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Recent years' events reflect environmental law is a rapidly evolving area of legal practice. It has traditionally been thought of as an area of law that encompasses the two broad categories of regulation of pollutants and natural resource conservation/ allocation. However, it also touches on energy, agriculture, real estate, and land use, and has expanded to include international environmental governance, corporate law, international trade, environmental justice, sustainable growth and development, food law, and climate change. Environmental law practice often requires extensive knowledge of administrative law as well as aspects of tort law, property law, legislation, constitutional law, and land use law.
Environmental lawyers generally practice one or more of the following kinds of law: regulatory, transactional, litigation, or public policy advocacy. Regulatory lawyers help draft environmental legislation and regulations relating, for example, to waste cleanup, air quality, water quality, coastline management, land use, and other protective measures; they also take part in site inspections, advise clients on compliance with environmental laws and regulations, and provide representation in administrative and rulemaking proceedings related to the development and implementation of environmental policies and procedures. Transactional attorneys help identify the environmental and land use issues involved in a variety of transactions, including the purchases and sale of property and businesses; they often draft agreements, engage in negotiations, assess the costs and risks of decisions that impact the environment or implicate environmental law, and help clients develop solutions to environmental problems that could affect business transactions. Litigating attorneys bring cases on behalf of individuals, groups, or government entities to enforce environmental laws and regulations; they also litigate with insurance carriers for coverage of environmental liabilities and defend against agency enforcement actions as well as toxic tort lawsuits. Other environmental attorneys work at many levels to influence the development of public policy—sometimes focusing on specific issues in an area of the environment, like species protection or water pollution prevention and sometimes focusing on broader issues like sustainable strategies (a set of actionable steps that a company takes to improve their impact on the community and the environment), alternative energy sources, or green initiatives; they frequently engage in organizing and lobbying to affect policy.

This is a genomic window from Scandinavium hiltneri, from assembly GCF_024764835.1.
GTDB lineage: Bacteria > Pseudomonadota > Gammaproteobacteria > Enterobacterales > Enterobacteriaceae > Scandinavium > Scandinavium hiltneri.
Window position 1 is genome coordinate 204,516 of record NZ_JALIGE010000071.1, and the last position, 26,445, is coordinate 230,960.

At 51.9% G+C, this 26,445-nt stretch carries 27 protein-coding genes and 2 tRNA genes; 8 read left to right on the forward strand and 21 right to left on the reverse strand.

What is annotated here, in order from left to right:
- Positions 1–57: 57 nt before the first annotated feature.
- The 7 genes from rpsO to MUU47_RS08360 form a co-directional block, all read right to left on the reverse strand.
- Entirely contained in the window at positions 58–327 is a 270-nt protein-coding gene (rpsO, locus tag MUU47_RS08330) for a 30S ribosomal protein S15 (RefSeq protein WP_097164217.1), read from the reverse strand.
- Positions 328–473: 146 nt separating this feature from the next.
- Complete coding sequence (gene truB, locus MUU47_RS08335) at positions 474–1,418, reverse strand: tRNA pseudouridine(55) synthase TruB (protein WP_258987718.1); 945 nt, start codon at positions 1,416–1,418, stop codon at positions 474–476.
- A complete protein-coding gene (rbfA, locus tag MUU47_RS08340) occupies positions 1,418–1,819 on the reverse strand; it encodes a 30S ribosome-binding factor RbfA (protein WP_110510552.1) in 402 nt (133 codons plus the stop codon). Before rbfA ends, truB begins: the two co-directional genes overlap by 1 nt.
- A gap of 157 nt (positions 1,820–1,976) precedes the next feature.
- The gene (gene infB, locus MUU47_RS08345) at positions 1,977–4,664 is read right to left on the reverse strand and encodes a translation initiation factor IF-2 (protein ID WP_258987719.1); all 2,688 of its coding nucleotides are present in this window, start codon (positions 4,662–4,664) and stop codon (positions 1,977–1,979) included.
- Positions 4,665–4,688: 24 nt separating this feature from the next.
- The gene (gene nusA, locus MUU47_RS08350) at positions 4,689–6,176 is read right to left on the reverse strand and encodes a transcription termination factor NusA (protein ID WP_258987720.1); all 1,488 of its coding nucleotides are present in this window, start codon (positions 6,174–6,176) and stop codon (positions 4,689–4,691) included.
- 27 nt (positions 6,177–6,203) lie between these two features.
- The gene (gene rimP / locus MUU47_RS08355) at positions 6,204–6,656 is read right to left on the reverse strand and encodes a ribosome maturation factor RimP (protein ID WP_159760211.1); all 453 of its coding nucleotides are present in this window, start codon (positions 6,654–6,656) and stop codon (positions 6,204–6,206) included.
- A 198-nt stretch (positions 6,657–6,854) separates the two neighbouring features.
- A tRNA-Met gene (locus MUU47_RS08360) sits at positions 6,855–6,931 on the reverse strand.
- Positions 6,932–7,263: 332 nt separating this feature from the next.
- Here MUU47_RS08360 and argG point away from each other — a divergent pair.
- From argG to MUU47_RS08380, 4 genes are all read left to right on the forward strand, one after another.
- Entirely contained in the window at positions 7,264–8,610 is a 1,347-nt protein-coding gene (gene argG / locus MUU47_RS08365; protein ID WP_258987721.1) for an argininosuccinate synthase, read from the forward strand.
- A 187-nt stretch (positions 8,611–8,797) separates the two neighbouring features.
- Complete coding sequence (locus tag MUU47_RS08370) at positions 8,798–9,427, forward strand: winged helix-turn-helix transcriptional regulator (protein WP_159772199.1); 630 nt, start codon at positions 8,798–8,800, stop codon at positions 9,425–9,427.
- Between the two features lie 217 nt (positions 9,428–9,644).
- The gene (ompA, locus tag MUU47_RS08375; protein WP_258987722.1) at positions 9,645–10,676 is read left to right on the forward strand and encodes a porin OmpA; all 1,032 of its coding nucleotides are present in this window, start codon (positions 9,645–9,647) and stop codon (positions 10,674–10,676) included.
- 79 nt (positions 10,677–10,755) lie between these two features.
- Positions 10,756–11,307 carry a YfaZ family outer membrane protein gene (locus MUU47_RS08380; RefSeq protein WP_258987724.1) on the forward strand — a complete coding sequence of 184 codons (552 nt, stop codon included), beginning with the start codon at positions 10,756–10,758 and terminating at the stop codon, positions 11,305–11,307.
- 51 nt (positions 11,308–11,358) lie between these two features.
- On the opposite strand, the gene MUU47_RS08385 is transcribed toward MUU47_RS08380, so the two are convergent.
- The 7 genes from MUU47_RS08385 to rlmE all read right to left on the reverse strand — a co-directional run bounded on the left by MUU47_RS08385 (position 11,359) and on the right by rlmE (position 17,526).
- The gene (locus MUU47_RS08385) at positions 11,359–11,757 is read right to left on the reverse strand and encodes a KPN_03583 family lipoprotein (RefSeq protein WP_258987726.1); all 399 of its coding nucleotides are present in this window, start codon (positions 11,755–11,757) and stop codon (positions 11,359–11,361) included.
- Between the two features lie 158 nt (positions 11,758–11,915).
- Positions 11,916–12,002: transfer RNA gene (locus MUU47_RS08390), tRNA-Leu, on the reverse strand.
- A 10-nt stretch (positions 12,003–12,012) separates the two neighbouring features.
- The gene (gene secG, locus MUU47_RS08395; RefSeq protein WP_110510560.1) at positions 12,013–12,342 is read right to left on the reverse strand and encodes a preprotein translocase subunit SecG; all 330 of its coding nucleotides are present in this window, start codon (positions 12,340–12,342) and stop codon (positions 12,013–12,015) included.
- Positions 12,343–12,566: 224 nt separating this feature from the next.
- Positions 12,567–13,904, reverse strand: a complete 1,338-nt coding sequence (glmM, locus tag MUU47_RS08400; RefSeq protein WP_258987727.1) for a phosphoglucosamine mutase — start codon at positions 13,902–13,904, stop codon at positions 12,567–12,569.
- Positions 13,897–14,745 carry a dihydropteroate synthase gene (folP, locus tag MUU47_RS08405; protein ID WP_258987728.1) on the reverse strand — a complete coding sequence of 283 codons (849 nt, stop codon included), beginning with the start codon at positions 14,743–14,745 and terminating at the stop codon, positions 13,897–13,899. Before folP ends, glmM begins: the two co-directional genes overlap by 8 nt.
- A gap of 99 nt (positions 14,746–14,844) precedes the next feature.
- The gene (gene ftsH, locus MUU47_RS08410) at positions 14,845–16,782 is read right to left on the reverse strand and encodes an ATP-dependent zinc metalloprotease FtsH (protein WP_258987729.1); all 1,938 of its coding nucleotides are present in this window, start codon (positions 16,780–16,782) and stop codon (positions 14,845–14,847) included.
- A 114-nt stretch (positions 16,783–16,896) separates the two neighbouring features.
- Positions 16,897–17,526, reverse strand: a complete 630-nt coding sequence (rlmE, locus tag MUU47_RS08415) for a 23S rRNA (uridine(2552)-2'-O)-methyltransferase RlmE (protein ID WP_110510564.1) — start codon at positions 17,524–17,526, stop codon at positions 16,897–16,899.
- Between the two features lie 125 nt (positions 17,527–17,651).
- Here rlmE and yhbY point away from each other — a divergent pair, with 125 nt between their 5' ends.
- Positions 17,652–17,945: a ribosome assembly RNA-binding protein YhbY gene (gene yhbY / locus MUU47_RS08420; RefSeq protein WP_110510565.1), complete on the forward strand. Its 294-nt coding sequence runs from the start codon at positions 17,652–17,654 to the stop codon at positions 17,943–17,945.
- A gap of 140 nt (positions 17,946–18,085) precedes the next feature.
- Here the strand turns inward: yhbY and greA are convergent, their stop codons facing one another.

Environmental law attracts lawyers who are interested in how we impact the geology and biodiversity of our planet. Environmental law practitioners perform a wide variety of functions, often helping to shape governmental and corporate policies and actions on a national and international level. Since federal statutes drive much of environmental law in the U.S., attorneys often work for or with administrative bodies, such as the Environmental Protection Agency, the Department of the Interior, the Department of Agriculture, and their state-level equivalents. However, environmental lawyers also work for nonprofit organizations, private law firms, and corporations; many environmental attorneys work in several of these settings during the course of their careers.
For those considering an environmental law career, here are seven facts legal experts say you should know about this field:
For more information, visit https://www.kosnar.com.
Carl J. Kosnar
In-House Counsel/Past Foundation President
Solana Beach ECO Rotary Club Foundation